However, that doesn’t necessarily mean they’re going backwards. Instead, their growth may fall back to one or two per cent annually. That market transition will be driven by reduced consumer confidence, which is a reflection of the price of money as well as how easy it is to secure finance. Confidence also usually wanes when the media starts speculating about softer market conditions.

It’s clear that Sydney’s market has already come off the boil and Melbourne’s is likely to follow suit but in a more moderate way.

Positive transition

It’s important to realise that transitions happen in both directions, with some markets slowing while others are strengthening. I believe this will certainly be the case for Brisbane, which is on track to transition to stronger market conditions.

That said, Brisbane is a city of different markets with the inner-city in the midst of it’s well-publicised new unit oversupply. It is Brisbane’s outer suburbs that represent good value and cash flow, as well as attractive lifestyle drivers, that will experience the most improvement in my opinion.

Of course, there are already increasing numbers of interstate migrants into Queensland given it’s housing affordability as well as it’s many attractive lifestyle opportunities.

SA and WA back in the game

I also believe it will be a year of positive transition for South Australia and Western Australia. South Australia always seems to lag behind other capital cities and by the time most investors realise what’s happening it’s too late. The truth is that South Australia’s transition is already happening.

In Adelaide, however, it’s only the 15-minute ring around the CBD as well as areas like Christies Beach that are worth considering. We all know WA has been woeful over recent years, but this could be the year it finally turns a corner. The State Government has been concentrating on jobs growth, with employment numbers reportedly starting to improve. If locals start spending money because they’re more confident about their livelihoods, then, that in turn will stimulate the market.

However, when I say WA, I mean Perth and select areas within the city as well. If interest rates increase, even if only by a blip, those green shoots of confidence might evaporate as fast as they appeared. Tasmania will continue to percolate until cash flow doesn’t look as attractive as other areas, such as Brisbane. I remain skeptical about Tasmania’s growth because it’s mainly being driven by investors chasing investors purely because of affordability.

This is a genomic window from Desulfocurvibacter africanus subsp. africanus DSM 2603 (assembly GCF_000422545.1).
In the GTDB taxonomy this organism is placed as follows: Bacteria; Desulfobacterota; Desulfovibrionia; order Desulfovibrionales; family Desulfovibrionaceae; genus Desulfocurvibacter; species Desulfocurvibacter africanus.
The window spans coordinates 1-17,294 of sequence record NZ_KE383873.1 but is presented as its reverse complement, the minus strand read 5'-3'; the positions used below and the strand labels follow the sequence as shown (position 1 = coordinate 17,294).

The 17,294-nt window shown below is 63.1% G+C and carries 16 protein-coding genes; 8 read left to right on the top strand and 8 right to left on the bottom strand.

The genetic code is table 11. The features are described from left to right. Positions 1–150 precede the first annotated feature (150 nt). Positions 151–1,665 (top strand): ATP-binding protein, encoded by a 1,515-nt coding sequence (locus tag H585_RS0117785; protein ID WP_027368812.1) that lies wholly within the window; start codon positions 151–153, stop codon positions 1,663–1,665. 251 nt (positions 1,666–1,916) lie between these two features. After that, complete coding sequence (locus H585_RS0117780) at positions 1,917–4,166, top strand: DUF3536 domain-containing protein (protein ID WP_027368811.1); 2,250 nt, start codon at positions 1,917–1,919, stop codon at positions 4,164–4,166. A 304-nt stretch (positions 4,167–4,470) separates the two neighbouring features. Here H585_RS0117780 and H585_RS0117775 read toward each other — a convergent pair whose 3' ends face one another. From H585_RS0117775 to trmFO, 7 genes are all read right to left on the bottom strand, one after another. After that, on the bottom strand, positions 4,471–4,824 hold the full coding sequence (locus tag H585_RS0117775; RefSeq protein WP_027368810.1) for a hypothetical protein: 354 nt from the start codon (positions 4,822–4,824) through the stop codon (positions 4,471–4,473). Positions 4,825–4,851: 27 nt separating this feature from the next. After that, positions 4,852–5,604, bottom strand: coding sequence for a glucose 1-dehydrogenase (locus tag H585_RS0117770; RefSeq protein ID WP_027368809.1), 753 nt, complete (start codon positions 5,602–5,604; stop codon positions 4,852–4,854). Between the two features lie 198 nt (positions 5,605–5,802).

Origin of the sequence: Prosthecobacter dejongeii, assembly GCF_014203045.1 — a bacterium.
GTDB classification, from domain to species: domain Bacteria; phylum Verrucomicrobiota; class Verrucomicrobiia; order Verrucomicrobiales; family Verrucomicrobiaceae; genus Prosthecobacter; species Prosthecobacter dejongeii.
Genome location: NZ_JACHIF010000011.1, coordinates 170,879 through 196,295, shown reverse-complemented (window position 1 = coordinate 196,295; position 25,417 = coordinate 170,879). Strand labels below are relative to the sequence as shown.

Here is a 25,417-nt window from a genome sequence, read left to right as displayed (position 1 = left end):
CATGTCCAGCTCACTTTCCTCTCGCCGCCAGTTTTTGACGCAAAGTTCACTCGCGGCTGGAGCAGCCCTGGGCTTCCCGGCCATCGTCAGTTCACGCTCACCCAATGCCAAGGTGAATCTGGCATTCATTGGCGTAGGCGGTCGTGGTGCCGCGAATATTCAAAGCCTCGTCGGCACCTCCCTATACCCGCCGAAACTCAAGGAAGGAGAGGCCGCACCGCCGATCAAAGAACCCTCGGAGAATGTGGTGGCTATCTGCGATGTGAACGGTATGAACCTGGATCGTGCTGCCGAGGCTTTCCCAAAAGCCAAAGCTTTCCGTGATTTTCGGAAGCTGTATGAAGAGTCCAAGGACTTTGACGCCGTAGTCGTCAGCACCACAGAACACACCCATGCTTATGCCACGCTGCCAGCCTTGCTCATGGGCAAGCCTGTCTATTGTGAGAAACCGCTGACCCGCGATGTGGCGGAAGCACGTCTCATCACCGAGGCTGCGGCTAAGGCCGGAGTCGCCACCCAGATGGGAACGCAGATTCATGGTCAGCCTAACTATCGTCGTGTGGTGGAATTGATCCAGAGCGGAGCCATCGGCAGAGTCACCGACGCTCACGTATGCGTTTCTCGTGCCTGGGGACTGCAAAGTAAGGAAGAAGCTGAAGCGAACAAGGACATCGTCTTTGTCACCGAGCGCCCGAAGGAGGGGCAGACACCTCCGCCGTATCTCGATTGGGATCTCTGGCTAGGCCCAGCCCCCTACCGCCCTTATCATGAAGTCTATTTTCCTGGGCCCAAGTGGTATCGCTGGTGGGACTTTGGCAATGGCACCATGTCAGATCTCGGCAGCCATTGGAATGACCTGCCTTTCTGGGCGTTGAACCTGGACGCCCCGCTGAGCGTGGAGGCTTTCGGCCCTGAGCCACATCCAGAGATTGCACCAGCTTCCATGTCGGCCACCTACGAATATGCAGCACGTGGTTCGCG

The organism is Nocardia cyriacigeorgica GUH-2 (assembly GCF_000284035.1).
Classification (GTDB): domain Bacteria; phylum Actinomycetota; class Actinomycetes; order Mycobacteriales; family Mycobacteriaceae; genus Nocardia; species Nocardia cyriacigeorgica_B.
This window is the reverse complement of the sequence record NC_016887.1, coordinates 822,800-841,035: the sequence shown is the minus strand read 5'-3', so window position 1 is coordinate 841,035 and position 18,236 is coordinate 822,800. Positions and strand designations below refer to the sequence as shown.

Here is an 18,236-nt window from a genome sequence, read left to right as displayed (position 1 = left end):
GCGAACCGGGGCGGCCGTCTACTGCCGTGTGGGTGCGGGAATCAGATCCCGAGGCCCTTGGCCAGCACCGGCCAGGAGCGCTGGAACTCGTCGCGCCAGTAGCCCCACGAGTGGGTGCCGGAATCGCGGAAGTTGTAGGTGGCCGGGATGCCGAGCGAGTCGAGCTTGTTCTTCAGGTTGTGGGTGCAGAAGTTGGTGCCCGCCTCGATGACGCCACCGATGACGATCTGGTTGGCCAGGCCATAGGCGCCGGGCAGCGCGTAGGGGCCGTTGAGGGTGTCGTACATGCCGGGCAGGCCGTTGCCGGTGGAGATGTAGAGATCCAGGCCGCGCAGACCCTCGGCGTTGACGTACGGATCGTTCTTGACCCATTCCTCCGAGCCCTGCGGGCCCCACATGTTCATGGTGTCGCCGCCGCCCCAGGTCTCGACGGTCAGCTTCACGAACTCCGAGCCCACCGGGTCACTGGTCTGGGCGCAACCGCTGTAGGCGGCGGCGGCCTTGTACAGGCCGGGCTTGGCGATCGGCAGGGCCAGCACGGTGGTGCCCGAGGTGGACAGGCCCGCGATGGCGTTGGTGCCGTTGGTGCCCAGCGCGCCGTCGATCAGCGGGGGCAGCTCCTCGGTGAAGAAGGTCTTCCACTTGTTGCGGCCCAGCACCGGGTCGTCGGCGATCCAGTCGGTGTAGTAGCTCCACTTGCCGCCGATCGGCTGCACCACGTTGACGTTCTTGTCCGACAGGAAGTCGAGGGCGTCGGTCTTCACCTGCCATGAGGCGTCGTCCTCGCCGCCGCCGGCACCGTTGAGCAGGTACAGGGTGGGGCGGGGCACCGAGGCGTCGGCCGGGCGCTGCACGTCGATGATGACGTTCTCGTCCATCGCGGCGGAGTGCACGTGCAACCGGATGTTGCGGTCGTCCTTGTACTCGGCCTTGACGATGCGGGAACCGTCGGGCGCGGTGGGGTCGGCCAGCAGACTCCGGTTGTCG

Owner-occupiers aren’t the ones who are pushing up prices.

I believe it may lurch from under-supply to over-supply pretty quickly  – and then you’ll probably have 10 years of no price growth at all.

A question of money

We’re now into our third calendar year of lending restrictions and I don’t believe they’re going anywhere anytime soon. Investor numbers have only recently started to slow so there will need to be more evidence before APRA loosens it’s grip on investment lending. Banks might want more flexibility but it’s unlikely to happen. So 2018 will be a year of market transition but it will also be a year of finance. The price of money remains cheap but it’s availability continues to be constrained.

That’s why I believe it will be the sophisticated investors who know which markets are transitioning to the positive – and who can secure finance – who will be the property victors by the end of the year.

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10 August 2018
By portermathewsblog


via popsugar.com.au

Clutter!Image Source: Studio McGee

Wouldn’t it be so nice to know what an interior designer actually notices in your home? Having this information would make it that much easier when you clean or decorate new spaces, or even when you decide what to renovate and what to leave as is. It can be somewhat difficult to take a critical eye to your own space that you see consistently day after day, but knowing where to place your focus and creative energy would certainly help to take out some of that guesswork, so we decided to reach out to design professional Shelly Gerritsma from Canter Lane Interiors instead. Read on to learn the five design elements she always notices first and wants you to focus on first as well.

Flooring

FlooringImage Source: A Beautiful Mess

As soon as she steps into your home, Shelly notices what’s beneath her feet. “Flooring is a major item. If carpet is dated/worn/sagging/etc, it really devalues the home,” Shelly says. So, instead of using that area rug that has probably seen better days, opt for a brand new design in a fun print, or if you want to really get creative, try adding hardwoods in a funky colour. Shelly will notice!